If you’ve ever been to a teambuilding workshop, studied organisational psychology, or attended a leadership programme, you might’ve heard about Tuckman’s stages of group development. These are forming, storming, norming, performing, in that order.
Reflecting on my experience delving into other languages I found that Tuckman’s four stages quite accurately describe my journeys thusfar into new programming language.
Here’s my interpretation:
Forming - Becoming familiar with the syntax, design patterns, and build steps. Things look good on paper and you are excited by the new features and opportunities the language brings to the table. As the Wikipedia page on Tuckman’s stages says, “this is a comfortable stage to be in, but the avoidance of conflict and threat means that not much actually gets done”.
Storming - You’ve started writing code. Not just HelloWorld examples, but something useful. Things are progressing reasonably well, then you hit a wall. You have to implement a piece of critical business logic but the implementation of this newfangled language makes you queasy and uncomfortable. If it is perceived as a dealbreaker, there is a huge temptation to give up and go back to the language you’re comfortable with. Again from Wikipedia, “the maturity of some team members usually determines whether the team will ever move out of this stage.” In this case, it’s your determination to accept new paradigms and let go of old ones that will determine whether you pass through this stage. As unpleasant as it is, “the storming stage is necessary to the growth of the team”, and to your mastery of the new language.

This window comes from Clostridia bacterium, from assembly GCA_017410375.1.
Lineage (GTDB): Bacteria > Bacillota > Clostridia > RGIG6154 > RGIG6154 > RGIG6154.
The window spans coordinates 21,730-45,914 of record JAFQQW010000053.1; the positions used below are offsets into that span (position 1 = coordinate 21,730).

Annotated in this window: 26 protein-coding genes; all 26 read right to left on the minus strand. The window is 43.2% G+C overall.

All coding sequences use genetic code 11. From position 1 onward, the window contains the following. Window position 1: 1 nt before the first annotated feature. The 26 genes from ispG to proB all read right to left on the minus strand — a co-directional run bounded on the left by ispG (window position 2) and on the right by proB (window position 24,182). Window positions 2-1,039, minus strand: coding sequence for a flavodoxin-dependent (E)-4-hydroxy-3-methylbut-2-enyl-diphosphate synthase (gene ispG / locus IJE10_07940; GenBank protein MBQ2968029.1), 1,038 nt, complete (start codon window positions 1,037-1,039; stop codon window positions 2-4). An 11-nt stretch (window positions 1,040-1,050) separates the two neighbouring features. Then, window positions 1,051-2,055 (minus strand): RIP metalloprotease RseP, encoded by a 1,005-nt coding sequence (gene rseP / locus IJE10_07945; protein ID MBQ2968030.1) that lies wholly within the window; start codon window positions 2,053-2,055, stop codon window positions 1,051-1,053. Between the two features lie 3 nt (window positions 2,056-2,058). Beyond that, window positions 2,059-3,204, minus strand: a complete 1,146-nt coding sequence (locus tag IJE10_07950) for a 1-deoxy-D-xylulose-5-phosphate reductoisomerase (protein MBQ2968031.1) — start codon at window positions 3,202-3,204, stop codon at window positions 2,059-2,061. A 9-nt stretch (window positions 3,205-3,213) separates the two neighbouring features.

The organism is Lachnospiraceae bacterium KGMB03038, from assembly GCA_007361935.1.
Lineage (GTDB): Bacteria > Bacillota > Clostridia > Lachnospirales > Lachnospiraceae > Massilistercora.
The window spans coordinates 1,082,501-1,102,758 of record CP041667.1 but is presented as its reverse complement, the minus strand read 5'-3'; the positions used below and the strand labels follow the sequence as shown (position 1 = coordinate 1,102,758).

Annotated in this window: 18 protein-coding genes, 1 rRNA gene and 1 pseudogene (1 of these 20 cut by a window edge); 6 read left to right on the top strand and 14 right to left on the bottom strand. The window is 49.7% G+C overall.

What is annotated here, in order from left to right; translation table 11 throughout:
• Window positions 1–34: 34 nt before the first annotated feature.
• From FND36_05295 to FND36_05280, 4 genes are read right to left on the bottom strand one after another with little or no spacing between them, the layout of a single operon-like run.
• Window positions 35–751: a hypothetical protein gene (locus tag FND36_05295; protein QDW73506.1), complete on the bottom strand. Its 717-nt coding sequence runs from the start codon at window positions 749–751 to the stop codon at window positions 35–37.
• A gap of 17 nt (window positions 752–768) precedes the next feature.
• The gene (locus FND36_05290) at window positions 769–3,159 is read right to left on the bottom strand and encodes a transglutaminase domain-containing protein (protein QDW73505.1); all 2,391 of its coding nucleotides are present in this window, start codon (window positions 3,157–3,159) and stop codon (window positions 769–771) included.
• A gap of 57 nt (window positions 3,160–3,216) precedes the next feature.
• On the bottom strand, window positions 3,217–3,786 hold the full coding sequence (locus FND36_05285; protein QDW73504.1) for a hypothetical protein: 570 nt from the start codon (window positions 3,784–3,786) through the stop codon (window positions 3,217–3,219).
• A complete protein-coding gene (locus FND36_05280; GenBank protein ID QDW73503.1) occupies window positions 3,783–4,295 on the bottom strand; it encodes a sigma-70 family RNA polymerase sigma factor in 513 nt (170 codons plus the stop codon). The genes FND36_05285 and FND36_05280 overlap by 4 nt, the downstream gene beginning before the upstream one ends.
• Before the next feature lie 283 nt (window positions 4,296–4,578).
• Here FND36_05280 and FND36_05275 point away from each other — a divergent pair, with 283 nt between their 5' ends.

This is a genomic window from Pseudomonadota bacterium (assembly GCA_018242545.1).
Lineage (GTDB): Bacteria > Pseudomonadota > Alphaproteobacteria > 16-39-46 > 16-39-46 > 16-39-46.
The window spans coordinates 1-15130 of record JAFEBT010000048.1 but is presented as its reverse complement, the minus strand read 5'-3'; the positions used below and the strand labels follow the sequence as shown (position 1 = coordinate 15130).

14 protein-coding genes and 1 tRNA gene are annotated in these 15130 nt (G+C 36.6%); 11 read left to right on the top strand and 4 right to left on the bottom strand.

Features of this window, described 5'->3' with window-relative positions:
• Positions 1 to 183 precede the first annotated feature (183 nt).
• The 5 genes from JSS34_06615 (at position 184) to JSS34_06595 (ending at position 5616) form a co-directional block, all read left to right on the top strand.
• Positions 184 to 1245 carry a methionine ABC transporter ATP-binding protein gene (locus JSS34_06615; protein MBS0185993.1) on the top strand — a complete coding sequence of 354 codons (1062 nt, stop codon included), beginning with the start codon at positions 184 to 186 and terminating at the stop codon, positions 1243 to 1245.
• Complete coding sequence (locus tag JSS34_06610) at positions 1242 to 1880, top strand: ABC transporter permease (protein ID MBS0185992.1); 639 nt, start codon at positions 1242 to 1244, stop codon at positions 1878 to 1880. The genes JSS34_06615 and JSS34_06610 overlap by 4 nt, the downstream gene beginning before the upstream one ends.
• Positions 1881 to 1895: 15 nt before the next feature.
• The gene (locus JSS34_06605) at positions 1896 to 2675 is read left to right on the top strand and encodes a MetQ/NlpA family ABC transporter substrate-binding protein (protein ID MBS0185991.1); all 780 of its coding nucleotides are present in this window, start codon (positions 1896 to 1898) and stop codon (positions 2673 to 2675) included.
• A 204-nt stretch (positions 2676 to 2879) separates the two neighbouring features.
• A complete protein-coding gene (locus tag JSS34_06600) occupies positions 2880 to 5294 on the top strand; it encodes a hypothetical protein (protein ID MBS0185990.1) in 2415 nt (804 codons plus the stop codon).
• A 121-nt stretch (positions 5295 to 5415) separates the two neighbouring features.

Norming - This is where the pin drops. Things start to click, and the design patterns that hitherto felt so foreign and even insulting to your old ways start to feel natural and productive. “In this stage, all team members take the responsibility and have the ambition to work for the success of the team’s goals.”
Performing - You own the language, patterns flow from your fingertips naturally and without resistance. This is the stage of competency and productivity. “The team members are now competent, autonomous and able to handle the decision-making process without supervision”
So, what’s the conclusion here? I suppose simply that everything happens in stages. No matter how unfamiliar or strange something appears at first, you can have confidence that it is a natural predisposition towards something new and that there are building blocks, steps, to go through in order to reach mastery. Of course these steps could be applied to virtually anything, not just languages.
I felt encouraged by drawing the association, so I thought I should share it.